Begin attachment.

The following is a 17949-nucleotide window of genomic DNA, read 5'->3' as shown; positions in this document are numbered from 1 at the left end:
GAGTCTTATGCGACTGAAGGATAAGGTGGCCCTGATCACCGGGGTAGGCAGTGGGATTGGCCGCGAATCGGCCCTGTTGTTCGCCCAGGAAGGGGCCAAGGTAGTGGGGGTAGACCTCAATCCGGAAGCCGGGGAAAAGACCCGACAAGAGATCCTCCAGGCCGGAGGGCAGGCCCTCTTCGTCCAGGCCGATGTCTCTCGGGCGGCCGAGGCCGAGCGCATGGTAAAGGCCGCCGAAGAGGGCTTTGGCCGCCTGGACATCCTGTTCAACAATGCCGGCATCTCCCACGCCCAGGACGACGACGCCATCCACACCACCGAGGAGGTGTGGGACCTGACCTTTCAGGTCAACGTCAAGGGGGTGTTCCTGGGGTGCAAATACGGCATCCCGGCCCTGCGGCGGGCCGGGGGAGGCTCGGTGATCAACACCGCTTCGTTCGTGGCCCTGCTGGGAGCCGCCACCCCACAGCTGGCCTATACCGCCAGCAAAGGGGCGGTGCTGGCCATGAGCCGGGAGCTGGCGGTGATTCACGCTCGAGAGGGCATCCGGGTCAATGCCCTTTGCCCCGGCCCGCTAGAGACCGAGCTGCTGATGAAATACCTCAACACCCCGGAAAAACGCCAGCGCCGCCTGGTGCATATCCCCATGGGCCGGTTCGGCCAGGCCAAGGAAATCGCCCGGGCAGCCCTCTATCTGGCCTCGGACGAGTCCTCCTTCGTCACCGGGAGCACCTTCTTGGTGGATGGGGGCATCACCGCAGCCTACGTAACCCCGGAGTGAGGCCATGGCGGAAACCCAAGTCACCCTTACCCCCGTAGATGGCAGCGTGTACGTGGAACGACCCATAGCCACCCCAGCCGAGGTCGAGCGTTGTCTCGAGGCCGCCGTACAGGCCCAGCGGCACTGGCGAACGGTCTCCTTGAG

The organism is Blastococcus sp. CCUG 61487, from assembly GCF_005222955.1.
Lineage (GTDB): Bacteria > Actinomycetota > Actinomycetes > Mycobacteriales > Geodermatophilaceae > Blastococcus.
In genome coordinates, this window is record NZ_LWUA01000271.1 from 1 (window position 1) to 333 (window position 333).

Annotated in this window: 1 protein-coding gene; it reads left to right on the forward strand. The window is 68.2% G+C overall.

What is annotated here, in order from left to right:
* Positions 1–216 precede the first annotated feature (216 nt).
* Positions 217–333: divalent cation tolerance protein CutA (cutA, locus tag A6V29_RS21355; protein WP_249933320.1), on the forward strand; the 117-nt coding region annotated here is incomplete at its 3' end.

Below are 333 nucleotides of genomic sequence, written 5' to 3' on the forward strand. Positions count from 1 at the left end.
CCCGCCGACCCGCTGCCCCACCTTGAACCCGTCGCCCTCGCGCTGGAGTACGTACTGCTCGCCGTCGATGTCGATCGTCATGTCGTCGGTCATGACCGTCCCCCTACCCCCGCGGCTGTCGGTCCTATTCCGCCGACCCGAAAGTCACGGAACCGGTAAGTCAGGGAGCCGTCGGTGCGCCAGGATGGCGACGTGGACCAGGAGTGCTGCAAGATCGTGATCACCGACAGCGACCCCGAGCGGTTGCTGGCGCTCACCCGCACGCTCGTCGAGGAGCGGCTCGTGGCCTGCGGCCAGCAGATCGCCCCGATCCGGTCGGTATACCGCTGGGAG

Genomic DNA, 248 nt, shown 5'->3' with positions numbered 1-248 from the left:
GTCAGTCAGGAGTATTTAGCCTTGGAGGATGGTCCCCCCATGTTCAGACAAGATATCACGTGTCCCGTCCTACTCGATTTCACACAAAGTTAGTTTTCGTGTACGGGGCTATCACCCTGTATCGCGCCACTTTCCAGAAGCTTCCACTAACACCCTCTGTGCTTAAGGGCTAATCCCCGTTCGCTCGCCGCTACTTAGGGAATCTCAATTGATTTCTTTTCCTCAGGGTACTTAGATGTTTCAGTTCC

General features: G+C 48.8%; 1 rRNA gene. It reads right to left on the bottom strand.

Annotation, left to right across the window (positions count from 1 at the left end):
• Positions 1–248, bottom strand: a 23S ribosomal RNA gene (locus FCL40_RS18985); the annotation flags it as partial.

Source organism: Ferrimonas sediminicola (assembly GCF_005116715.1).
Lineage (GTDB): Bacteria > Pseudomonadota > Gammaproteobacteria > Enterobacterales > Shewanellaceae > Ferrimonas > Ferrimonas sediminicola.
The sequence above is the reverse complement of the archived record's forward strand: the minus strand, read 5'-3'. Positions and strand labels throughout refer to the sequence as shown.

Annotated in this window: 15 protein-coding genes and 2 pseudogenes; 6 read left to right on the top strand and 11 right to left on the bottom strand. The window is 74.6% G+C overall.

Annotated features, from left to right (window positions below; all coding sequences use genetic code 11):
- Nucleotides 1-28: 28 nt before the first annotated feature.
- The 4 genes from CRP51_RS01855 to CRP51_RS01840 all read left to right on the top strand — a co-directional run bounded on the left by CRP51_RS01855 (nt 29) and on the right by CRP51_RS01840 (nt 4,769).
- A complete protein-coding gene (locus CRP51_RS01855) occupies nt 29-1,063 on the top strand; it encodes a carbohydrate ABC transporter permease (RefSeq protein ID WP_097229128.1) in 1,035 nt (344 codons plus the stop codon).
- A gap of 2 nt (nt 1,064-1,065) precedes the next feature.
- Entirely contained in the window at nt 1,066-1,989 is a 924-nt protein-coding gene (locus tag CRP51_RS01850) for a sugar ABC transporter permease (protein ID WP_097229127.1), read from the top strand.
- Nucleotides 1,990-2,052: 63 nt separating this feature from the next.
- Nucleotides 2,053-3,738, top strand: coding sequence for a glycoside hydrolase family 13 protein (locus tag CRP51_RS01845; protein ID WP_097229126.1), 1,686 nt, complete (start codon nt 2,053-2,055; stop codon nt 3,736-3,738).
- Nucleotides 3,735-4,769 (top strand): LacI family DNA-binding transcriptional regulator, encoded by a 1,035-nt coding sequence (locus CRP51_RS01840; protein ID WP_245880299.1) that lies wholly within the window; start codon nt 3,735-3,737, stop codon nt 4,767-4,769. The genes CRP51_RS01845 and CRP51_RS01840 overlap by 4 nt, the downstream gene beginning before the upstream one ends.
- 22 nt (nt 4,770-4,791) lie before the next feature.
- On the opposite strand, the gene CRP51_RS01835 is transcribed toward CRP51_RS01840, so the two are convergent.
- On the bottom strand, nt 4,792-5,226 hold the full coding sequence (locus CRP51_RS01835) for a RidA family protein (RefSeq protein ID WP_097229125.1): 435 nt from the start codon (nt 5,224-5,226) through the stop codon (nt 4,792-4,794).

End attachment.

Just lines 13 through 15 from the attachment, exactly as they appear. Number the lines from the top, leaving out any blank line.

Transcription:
GTCAGTCAGGAGTATTTAGCCTTGGAGGATGGTCCCCCCATGTTCAGACAAGATATCACGTGTCCCGTCCTACTCGATTTCACACAAAGTTAGTTTTCGTGTACGGGGCTATCACCCTGTATCGCGCCACTTTCCAGAAGCTTCCACTAACACCCTCTGTGCTTAAGGGCTAATCCCCGTTCGCTCGCCGCTACTTAGGGAATCTCAATTGATTTCTTTTCCTCAGGGTACTTAGATGTTTCAGTTCC

General features: G+C 48.8%; 1 rRNA gene. It reads right to left on the bottom strand.

Annotation, left to right across the window (positions count from 1 at the left end):